So first my thoughts about this year’s April Challenge.

After my first two years, 2014 and 2015, I wanted to do briefer posts that would be quicker to read. As I said in my Blogging from A to Z Challenge Theme Reveal 2016, I wanted something different, tighter and more cryptic. In that I succeeded, but in my desire to produce something ‘challenging’, I chose to write an episodic mystery that created more work. Each episode consisted of one word for each of the letters of the alphabet, commencing with the letter of the day. Of course, I imposed other rules and then as a bonus, had a ‘horse of the day’, and a ‘daily poison’ – again from A to Z.

I did succeed in writing all but a few posts in March, so succeeded in reaching Z and the end of April. However, I struggled to read a lot of other blogs each day – probably about a dozen or so – in addition to the other posts that I follow.

I loved the variety of A to Z blogs out there, and I intend to explore some more in the months ahead. I’m incredibly impressed at the depth of talent in the blogosphere.

My IWSG blog post last Wednesday expressed my concern at making comments, even during quieter periods. So I’m in awe of those that multi-task successfully throughout the Challenge, and don’t believe in clones.

My Liebster comments tomorrow will highlight those bloggers who impressed me, and I admit that I found many individual posts invaluable as well as informative. Maybe I will learn from them in my approach for the 2017 Challenge.

I won’t be giving up blogging quite yet, as doing the A to Z Challenge holds the MaelStrom MonSter at bay by keeping my brain active and distracted.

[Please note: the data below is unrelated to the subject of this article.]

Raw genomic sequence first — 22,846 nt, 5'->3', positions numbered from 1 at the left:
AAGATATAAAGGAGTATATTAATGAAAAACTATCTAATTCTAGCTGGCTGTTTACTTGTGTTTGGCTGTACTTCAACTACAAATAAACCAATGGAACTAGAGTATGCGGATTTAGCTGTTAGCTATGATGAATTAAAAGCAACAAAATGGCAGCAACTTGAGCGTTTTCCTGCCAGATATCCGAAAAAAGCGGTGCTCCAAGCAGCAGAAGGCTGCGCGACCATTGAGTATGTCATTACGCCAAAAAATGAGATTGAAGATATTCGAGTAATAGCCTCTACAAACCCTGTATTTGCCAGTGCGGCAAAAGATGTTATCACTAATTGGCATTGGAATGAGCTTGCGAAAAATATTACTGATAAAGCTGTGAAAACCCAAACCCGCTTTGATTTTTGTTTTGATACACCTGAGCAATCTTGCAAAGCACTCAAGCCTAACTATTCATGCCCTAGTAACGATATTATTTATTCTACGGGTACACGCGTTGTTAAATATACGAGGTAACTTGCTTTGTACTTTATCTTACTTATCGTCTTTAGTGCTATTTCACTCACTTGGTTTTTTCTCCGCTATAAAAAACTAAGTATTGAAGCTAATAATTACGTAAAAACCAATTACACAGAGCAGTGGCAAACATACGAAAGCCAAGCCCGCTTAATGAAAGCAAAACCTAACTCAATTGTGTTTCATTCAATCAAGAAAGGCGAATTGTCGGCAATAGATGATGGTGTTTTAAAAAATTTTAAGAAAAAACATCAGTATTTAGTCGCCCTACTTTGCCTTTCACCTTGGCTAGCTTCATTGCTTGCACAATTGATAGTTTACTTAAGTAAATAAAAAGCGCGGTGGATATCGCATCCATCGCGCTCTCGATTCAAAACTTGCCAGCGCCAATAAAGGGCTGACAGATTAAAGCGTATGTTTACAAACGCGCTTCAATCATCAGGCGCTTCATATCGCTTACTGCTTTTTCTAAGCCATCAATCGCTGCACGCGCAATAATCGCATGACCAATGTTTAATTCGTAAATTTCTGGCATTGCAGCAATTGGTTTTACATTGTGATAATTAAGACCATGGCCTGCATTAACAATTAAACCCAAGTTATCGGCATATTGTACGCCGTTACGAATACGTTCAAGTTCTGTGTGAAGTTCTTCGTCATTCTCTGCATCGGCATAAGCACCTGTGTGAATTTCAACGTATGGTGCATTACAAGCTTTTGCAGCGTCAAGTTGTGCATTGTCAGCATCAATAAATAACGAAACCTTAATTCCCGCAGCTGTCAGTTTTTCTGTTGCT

As for the A to Z Team, they did an excellent job – as always.  So a special thank you to those that worked hard to make it possible, from the co-hosts to their helpers/assistants. Here they all are.

A Brilliant Conspiracy

atoz-theme-reveal-2016 v2

Blogging from A to Z Challenge Theme Reveal 2016

April and the A to Z Challenge is drawing near, so today I’m posting about the Theme I intend to follow for the Month of April on Writing Wings.

The Challenge runs over 26 days – with Sundays off for good behaviour – and each day will be based on the alphabet, from A through to Z.

In previous years, I have chosen themes that were linked to Work In Progress… and I rambled somewhat. So I wanted something different, maybe tighter and more cryptic.

So “A Brilliant Conspiracy” was born.

This is a short saga based around the following ‘Blurb’.

Archibald Brewster claims detective expertise, frustrating genius hospital intern Jamila Knox.

Luckily, muscles never obstruct progress.

Questions remain, silently taunting, until vengeance wakes xenophobia-yapping zealots.

Inspired by this mystery, I will post a brief episode in “A Brilliant Conspiracy” on every day of the challenge, from A through to Z, each one starting with the relevant letter.